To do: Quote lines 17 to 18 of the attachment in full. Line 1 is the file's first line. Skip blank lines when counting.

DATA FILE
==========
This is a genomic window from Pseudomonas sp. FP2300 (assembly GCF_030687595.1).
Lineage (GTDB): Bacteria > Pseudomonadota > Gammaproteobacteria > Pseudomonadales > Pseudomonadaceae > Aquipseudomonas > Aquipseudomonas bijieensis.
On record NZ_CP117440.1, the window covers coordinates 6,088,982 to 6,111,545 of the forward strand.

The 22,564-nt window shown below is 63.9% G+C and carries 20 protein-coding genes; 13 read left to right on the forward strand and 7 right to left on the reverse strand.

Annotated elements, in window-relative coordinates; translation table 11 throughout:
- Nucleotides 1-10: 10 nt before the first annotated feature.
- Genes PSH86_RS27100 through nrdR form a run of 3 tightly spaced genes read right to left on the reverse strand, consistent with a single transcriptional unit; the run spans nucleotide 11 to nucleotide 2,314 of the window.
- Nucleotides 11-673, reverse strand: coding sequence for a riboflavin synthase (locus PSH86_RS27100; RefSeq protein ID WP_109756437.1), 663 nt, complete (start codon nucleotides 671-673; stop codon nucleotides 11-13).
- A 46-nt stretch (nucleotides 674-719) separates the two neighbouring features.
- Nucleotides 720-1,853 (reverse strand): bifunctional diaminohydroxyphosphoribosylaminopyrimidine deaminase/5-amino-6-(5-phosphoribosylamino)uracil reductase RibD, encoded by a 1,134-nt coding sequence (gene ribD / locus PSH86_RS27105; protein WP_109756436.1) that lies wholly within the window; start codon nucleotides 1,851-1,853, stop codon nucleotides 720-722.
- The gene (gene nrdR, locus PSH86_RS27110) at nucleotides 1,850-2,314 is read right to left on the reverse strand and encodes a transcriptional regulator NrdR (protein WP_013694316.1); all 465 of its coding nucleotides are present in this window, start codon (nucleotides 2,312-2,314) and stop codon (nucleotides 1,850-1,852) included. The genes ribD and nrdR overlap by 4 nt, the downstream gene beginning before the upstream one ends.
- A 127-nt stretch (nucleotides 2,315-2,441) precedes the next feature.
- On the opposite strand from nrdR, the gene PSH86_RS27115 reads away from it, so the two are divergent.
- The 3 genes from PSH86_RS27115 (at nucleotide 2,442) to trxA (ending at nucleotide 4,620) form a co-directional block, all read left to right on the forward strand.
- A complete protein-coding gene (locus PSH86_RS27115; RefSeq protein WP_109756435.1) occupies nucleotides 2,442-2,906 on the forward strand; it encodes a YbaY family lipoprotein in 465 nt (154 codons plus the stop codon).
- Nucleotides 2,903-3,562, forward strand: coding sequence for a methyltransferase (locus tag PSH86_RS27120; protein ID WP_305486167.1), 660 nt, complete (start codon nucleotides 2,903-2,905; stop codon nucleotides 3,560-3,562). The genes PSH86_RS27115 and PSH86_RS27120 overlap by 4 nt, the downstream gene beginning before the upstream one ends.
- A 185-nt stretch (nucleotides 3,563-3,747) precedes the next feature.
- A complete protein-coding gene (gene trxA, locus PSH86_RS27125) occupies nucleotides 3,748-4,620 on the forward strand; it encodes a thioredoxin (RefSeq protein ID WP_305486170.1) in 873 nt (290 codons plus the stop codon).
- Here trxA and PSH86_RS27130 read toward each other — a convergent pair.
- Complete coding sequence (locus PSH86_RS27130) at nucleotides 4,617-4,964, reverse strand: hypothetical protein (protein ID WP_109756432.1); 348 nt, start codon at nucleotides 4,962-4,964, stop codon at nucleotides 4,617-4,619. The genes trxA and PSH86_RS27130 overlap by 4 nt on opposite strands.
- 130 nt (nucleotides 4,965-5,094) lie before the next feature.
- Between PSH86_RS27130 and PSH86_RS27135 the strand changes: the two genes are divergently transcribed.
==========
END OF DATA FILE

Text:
- A 185-nt stretch (nucleotides 3,563-3,747) precedes the next feature.
- A complete protein-coding gene (gene trxA, locus PSH86_RS27125) occupies nucleotides 3,748-4,620 on the forward strand; it encodes a thioredoxin (RefSeq protein ID WP_305486170.1) in 873 nt (290 codons plus the stop codon).